I've been working as a SQL Server DBA for more than four years. I enjoy scripting T-SQL and learning everything I can about SQL Server internals. When I'm not working with SQL, I enjoy reading, math, history, White Sox baseball and volunteering at The Art Institute of Chicago.

  1. Robert Aaron
    January 9, 2013 at 13:06

    Hi Frank,

    Thank you for your enjoyable and informative presentation. I think I found the answer regarding nested transactions. The following topics are taken from Books Online.

    Nesting Transactions
    Committing inner transactions is ignored by the SQL Server Database Engine. The transaction is either committed or rolled back based on the action taken at the end of the outermost transaction. If the outer transaction is committed, the inner nested transactions are also committed. If the outer transaction is rolled back, then all inner transactions are also rolled back, regardless of whether or not the inner transactions were individually committed.
    If a ROLLBACK WORK or ROLLBACK TRANSACTION statement without a transaction_name parameter is executed at any level of a set of nested transaction, it rolls back all of the nested transactions, including the outermost transaction.

    Using DML Triggers That Include COMMIT or ROLLBACK TRANSACTION
    If triggers that include ROLLBACK TRANSACTION statements are fired from within a user-defined transaction, ROLLBACK TRANSACTION rolls back the whole transaction.
    When triggers that include COMMIT or ROLLBACK TRANSACTION statements are executed from a batch, they cancel the whole batch.
    We do not recommend placing COMMIT TRANSACTION or COMMIT WORK statements in a trigger.

    Rollbacks and Commits in Stored Procedures and Triggers
    If @@TRANCOUNT has a different value when a stored procedure finishes than it had when the procedure was executed, an informational error (266) occurs.
    (RA: That is if there was a ROLLBACK, or COMMIT without a BEGIN TRANSACTION in the stored procedure.)
    If the trigger completes execution and @@TRANCOUNT = 0, error 3609 occurs and the batch is terminated. If a BEGIN TRANSACTION statement is issued in a trigger, it creates a nested transaction. In this situation, when a COMMIT TRANSACTION statement is executed, the statement will apply only to the nested transaction.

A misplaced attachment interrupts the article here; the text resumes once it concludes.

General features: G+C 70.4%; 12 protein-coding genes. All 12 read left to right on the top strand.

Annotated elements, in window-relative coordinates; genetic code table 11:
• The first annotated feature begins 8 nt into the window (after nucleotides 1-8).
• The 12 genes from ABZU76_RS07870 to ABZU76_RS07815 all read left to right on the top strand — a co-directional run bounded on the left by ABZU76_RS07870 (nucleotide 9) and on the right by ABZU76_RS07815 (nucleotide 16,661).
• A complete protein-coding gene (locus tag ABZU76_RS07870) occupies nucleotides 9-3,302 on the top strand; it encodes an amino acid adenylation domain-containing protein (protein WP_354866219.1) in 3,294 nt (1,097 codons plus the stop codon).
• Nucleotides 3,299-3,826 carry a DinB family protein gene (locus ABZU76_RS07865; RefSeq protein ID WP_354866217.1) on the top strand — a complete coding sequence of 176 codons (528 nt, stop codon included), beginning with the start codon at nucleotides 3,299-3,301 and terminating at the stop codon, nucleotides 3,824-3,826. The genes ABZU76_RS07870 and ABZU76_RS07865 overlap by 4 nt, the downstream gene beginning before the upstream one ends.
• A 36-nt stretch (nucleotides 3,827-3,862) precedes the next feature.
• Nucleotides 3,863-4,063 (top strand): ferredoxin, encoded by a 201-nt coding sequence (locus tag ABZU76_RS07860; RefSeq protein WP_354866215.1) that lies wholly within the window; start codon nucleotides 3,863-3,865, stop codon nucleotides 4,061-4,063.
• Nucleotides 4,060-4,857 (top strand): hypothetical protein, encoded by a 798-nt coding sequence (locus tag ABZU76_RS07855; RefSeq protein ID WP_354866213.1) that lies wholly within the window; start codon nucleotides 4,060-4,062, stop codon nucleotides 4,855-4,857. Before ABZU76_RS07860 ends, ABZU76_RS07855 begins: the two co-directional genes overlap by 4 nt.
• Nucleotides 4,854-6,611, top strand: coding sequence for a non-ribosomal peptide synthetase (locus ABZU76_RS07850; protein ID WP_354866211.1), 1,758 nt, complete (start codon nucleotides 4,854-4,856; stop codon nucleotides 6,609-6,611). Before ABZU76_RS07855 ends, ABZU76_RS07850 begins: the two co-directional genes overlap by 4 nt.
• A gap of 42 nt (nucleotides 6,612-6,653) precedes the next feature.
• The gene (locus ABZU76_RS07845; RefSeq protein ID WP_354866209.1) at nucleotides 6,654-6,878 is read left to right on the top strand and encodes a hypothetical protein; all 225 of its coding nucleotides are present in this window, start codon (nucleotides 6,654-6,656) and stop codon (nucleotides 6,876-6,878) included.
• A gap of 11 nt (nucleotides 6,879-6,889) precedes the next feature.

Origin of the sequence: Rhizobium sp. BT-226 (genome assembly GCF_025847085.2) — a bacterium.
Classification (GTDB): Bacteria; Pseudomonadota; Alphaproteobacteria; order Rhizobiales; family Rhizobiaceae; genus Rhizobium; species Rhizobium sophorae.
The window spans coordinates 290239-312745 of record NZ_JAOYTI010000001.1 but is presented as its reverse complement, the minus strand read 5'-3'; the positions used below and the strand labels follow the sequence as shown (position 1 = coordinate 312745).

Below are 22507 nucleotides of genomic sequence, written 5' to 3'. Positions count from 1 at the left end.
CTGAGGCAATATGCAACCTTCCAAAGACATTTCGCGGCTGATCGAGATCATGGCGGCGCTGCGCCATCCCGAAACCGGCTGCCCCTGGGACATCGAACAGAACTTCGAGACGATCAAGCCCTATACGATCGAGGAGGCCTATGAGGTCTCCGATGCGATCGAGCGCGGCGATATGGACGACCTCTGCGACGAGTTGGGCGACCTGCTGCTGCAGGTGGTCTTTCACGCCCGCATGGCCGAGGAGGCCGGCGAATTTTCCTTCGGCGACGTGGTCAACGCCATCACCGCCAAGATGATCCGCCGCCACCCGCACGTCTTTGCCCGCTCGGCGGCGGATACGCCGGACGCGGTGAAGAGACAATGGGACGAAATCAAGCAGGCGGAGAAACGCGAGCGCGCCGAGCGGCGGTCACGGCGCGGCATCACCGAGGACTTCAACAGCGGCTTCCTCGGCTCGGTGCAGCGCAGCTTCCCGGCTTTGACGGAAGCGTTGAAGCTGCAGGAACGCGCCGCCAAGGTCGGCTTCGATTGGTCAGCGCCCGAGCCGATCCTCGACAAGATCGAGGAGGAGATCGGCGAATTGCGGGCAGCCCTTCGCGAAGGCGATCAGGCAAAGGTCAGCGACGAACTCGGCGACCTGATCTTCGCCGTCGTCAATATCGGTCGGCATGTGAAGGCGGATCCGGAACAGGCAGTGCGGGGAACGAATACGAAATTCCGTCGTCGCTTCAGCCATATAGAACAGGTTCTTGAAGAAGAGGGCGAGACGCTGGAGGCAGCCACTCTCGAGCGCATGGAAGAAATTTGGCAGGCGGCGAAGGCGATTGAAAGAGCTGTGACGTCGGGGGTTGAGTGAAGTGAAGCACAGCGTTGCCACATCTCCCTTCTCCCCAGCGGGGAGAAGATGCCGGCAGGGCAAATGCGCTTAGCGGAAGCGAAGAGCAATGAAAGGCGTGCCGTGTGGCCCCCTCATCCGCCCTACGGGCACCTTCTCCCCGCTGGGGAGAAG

Intentionally nesting transactions doesn’t buy you anything. This capability is available to allow stored procedures, triggers, or batches (and probably functions) containing a transaction to call other stored procedures or triggers containing a transaction. It should not be considered as a useful programming construct to allow you to rollback sections inside a transaction. For that savepoints are available.

    I think this answers our question. Thanks again for your well prepared and informative talk.


    • January 11, 2013 at 08:59


      Thanks for sending this along and thanks for putting it together.


  2. Dave
    June 30, 2016 at 14:36


    Enjoyed your Automate Restore presentation at Sql Saturday in Iowa City. I am unable to run
    the Ps script testdatabaserestore successfully. I changed all the c:\user paths to my local path and changed the instance name in the script. I get no errors or anything – it just returns to the prompt without doing anything. I created a full backup of a database to make sure I had something there.
    Do you have any suggestions on what may be the issue? I’m am learning PowerShell.


    • July 6, 2016 at 21:12

      Dave, sorry for the late reply. Executing the script creates a cmdlet called Test-DatabaseRestore. Once you’ve run it, you can run Test-DatabaseRestore from a Powershell prompt.

      Let me know if this works for you. If not, e-mail me at skreebydba (at) gmail (dot) com.


  1. No trackbacks yet.

Leave a Reply

%d bloggers like this: